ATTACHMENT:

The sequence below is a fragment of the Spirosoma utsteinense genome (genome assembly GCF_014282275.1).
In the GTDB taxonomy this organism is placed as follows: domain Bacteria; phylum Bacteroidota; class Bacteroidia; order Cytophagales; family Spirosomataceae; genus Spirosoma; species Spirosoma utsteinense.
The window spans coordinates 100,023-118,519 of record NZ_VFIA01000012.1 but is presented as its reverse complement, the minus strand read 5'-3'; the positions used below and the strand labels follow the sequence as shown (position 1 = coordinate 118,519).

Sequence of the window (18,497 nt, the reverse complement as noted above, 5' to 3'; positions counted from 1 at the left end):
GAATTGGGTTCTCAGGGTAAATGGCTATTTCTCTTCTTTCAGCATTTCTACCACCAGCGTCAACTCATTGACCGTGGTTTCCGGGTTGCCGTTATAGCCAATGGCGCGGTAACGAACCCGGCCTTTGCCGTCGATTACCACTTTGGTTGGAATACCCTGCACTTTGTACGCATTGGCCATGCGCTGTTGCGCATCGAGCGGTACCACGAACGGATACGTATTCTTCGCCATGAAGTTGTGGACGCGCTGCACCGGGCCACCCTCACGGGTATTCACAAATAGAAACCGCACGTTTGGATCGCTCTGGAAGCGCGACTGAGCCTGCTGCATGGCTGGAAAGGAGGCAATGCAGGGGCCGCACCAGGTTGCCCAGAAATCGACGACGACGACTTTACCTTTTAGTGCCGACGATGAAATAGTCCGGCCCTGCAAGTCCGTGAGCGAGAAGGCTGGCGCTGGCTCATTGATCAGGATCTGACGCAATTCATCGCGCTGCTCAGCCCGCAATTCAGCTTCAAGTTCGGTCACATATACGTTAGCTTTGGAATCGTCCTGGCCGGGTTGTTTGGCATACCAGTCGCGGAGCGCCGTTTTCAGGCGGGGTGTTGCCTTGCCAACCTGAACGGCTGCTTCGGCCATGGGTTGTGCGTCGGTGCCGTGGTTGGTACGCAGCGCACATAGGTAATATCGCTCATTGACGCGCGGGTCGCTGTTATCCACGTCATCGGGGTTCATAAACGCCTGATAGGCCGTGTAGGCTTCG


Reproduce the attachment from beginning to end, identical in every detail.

The sequence below is a fragment of the Spirosoma utsteinense genome (genome assembly GCF_014282275.1).
In the GTDB taxonomy this organism is placed as follows: domain Bacteria; phylum Bacteroidota; class Bacteroidia; order Cytophagales; family Spirosomataceae; genus Spirosoma; species Spirosoma utsteinense.
The window spans coordinates 100,023-118,519 of record NZ_VFIA01000012.1 but is presented as its reverse complement, the minus strand read 5'-3'; the positions used below and the strand labels follow the sequence as shown (position 1 = coordinate 118,519).

Sequence of the window (18,497 nt, the reverse complement as noted above, 5' to 3'; positions counted from 1 at the left end):
GAATTGGGTTCTCAGGGTAAATGGCTATTTCTCTTCTTTCAGCATTTCTACCACCAGCGTCAACTCATTGACCGTGGTTTCCGGGTTGCCGTTATAGCCAATGGCGCGGTAACGAACCCGGCCTTTGCCGTCGATTACCACTTTGGTTGGAATACCCTGCACTTTGTACGCATTGGCCATGCGCTGTTGCGCATCGAGCGGTACCACGAACGGATACGTATTCTTCGCCATGAAGTTGTGGACGCGCTGCACCGGGCCACCCTCACGGGTATTCACAAATAGAAACCGCACGTTTGGATCGCTCTGGAAGCGCGACTGAGCCTGCTGCATGGCTGGAAAGGAGGCAATGCAGGGGCCGCACCAGGTTGCCCAGAAATCGACGACGACGACTTTACCTTTTAGTGCCGACGATGAAATAGTCCGGCCCTGCAAGTCCGTGAGCGAGAAGGCTGGCGCTGGCTCATTGATCAGGATCTGACGCAATTCATCGCGCTGCTCAGCCCGCAATTCAGCTTCAAGTTCGGTCACATATACGTTAGCTTTGGAATCGTCCTGGCCGGGTTGTTTGGCATACCAGTCGCGGAGCGCCGTTTTCAGGCGGGGTGTTGCCTTGCCAACCTGAACGGCTGCTTCGGCCATGGGTTGTGCGTCGGTGCCGTGGTTGGTACGCAGCGCACATAGGTAATATCGCTCATTGACGCGCGGGTCGCTGTTATCCACGTCATCGGGGTTCATAAACGCCTGATAGGCCGTGTAGGCTTCG